We will work to make our research have the greatest possible impact beyond our own disciplines. We will build on our existing industrial relationships and contacts, including with the Innovation Centre for Data Science, DataLab, and the software company Wolfram, through Christian Korff in Glasgow. These relationships will be guided by the development of our research over the duration of the grant, and we will continually be on the lookout for new opportunities. To foster new links, we will host two sandpit events, which will allow us to bring together a broad range of potential users. We have already identified and contacted some potential partners, from the Centre for Signal and Image Processing at the Technology and Innovation Centre (TIC) in Glasgow city centre, to both TechCube and Codebase in Edinburgh. We will learn from previously successful sandpits hosted by the MIGSAA CDT in Edinburgh, and we will ensure that these conversations evolve into a genuine and sustainable two-way interaction.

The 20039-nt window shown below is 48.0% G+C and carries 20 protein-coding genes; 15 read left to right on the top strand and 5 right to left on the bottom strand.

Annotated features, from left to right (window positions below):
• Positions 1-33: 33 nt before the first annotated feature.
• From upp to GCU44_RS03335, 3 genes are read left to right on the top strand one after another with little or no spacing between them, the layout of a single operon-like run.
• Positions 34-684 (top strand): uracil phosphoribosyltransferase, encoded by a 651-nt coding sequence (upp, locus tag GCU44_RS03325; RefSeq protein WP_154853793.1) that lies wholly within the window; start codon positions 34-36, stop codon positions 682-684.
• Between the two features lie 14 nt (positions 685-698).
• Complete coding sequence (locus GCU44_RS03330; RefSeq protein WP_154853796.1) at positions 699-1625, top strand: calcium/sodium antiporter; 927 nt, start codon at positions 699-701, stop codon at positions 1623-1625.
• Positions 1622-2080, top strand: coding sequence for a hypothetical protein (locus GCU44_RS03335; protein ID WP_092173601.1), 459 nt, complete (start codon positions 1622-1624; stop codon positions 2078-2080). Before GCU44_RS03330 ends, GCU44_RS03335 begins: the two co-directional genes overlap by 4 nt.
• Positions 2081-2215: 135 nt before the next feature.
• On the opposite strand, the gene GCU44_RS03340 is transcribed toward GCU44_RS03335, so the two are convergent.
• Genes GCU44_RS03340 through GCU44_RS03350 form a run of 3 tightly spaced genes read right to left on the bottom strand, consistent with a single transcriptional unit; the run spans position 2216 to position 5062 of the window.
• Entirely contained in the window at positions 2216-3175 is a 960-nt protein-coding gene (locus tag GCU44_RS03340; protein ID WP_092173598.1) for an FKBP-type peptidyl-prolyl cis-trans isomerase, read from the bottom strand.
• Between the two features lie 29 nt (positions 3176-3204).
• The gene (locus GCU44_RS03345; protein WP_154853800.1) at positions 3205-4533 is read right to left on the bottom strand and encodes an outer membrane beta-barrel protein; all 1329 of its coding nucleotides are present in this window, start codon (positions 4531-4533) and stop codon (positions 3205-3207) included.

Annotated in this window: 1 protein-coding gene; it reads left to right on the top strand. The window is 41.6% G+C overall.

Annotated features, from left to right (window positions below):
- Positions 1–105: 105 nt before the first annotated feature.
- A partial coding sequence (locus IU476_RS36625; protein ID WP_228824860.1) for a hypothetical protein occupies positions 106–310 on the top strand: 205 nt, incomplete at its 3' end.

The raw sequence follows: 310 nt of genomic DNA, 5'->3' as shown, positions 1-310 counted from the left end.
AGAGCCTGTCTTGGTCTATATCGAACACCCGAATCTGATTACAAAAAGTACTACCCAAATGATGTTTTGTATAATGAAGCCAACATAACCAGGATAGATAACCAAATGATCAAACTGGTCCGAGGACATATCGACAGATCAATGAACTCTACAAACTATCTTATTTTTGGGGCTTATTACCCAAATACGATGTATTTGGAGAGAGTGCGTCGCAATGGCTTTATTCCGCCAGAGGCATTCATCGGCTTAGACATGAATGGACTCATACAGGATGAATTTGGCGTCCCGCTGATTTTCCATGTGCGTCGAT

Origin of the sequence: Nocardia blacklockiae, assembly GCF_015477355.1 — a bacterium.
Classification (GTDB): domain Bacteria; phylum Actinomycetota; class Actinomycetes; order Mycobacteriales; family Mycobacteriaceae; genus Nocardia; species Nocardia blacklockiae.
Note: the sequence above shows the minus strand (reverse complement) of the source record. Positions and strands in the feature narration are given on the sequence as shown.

3. Outreach.

We shall have a wide-ranging public outreach programme focussed around our research and its objectives, aimed at school children (through roadshows - we have experience of creating exhibits already) and the general public (through Science Festivals, social media and other traditional forms of media). We believe this will have a 3-fold effect: in the short term it will increase public awareness of the vitality and importance of mathematics as an end in itself and as the underpinning technology of much of the modern world; in the medium term it will encourage more young people to take up scientific or quantitative professions; and in the long term it will help to drive innovation in the UK economy. We also intend to harness this grant and its scope and vision to promote the case of mathematics to policy makers, at the local, devolved and national level, through our PI and Outreach Officer seeking opportunities to engage in the debate about the role core research plays to the long-term prosperity of our society.